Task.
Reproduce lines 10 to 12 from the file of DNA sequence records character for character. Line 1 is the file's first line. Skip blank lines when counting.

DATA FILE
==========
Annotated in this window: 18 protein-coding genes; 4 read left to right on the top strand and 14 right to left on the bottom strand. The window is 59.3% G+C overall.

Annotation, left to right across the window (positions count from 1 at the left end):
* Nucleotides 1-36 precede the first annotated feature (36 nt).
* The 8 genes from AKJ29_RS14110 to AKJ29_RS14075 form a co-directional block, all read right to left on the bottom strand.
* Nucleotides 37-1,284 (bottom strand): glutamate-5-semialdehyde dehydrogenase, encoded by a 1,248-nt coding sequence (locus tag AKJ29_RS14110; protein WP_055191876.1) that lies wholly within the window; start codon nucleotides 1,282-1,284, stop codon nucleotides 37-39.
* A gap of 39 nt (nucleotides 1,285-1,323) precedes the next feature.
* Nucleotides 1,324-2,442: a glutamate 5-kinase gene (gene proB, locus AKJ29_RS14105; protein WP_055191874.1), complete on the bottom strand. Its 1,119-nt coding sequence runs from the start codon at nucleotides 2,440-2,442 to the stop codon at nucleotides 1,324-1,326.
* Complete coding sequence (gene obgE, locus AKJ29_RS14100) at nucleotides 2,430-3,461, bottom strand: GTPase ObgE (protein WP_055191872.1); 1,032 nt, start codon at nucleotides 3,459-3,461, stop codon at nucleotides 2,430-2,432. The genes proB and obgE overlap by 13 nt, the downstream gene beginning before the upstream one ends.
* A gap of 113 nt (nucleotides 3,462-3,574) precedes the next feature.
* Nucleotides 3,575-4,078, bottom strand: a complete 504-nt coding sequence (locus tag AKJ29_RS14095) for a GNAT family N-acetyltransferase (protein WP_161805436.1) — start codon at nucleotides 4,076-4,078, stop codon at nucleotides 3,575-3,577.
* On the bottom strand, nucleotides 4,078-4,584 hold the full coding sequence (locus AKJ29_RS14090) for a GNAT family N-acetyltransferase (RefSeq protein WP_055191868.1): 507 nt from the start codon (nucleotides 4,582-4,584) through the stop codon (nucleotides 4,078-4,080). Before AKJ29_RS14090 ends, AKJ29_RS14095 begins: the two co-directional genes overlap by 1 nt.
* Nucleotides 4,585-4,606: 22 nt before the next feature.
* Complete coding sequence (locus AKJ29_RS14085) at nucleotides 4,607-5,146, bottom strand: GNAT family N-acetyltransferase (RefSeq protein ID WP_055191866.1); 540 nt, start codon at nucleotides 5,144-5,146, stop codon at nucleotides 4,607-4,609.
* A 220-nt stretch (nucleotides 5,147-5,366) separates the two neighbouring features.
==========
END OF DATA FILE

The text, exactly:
* Nucleotides 3,575-4,078, bottom strand: a complete 504-nt coding sequence (locus tag AKJ29_RS14095) for a GNAT family N-acetyltransferase (protein WP_161805436.1) — start codon at nucleotides 4,076-4,078, stop codon at nucleotides 3,575-3,577.
* On the bottom strand, nucleotides 4,078-4,584 hold the full coding sequence (locus AKJ29_RS14090) for a GNAT family N-acetyltransferase (RefSeq protein WP_055191868.1): 507 nt from the start codon (nucleotides 4,582-4,584) through the stop codon (nucleotides 4,078-4,080). Before AKJ29_RS14090 ends, AKJ29_RS14095 begins: the two co-directional genes overlap by 1 nt.
* Nucleotides 4,585-4,606: 22 nt before the next feature.